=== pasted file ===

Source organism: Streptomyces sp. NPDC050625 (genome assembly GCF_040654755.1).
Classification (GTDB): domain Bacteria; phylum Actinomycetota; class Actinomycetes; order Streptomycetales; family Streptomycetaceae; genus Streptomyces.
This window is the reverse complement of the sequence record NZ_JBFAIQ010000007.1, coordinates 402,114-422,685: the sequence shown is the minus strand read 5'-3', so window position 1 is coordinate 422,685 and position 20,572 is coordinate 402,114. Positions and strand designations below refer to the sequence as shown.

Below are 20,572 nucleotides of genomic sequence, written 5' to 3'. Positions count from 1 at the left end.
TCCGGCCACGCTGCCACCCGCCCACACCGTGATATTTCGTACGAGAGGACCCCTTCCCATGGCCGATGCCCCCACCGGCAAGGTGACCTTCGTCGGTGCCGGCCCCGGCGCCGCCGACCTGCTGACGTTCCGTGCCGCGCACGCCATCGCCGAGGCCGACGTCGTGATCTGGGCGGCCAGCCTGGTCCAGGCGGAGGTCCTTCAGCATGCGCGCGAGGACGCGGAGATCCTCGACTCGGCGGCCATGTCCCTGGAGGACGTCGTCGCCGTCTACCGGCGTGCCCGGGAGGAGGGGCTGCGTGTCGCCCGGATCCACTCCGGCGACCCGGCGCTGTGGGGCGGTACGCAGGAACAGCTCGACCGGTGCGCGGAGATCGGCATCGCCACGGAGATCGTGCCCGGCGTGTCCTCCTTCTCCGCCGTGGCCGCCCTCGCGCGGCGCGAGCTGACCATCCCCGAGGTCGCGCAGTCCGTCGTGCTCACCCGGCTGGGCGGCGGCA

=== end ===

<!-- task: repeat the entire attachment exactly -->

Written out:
Source organism: Streptomyces sp. NPDC050625 (genome assembly GCF_040654755.1).
Classification (GTDB): domain Bacteria; phylum Actinomycetota; class Actinomycetes; order Streptomycetales; family Streptomycetaceae; genus Streptomyces.
This window is the reverse complement of the sequence record NZ_JBFAIQ010000007.1, coordinates 402,114-422,685: the sequence shown is the minus strand read 5'-3', so window position 1 is coordinate 422,685 and position 20,572 is coordinate 402,114. Positions and strand designations below refer to the sequence as shown.

Below are 20,572 nucleotides of genomic sequence, written 5' to 3'. Positions count from 1 at the left end.
TCCGGCCACGCTGCCACCCGCCCACACCGTGATATTTCGTACGAGAGGACCCCTTCCCATGGCCGATGCCCCCACCGGCAAGGTGACCTTCGTCGGTGCCGGCCCCGGCGCCGCCGACCTGCTGACGTTCCGTGCCGCGCACGCCATCGCCGAGGCCGACGTCGTGATCTGGGCGGCCAGCCTGGTCCAGGCGGAGGTCCTTCAGCATGCGCGCGAGGACGCGGAGATCCTCGACTCGGCGGCCATGTCCCTGGAGGACGTCGTCGCCGTCTACCGGCGTGCCCGGGAGGAGGGGCTGCGTGTCGCCCGGATCCACTCCGGCGACCCGGCGCTGTGGGGCGGTACGCAGGAACAGCTCGACCGGTGCGCGGAGATCGGCATCGCCACGGAGATCGTGCCCGGCGTGTCCTCCTTCTCCGCCGTGGCCGCCCTCGCGCGGCGCGAGCTGACCATCCCCGAGGTCGCGCAGTCCGTCGTGCTCACCCGGCTGGGCGGCGGCA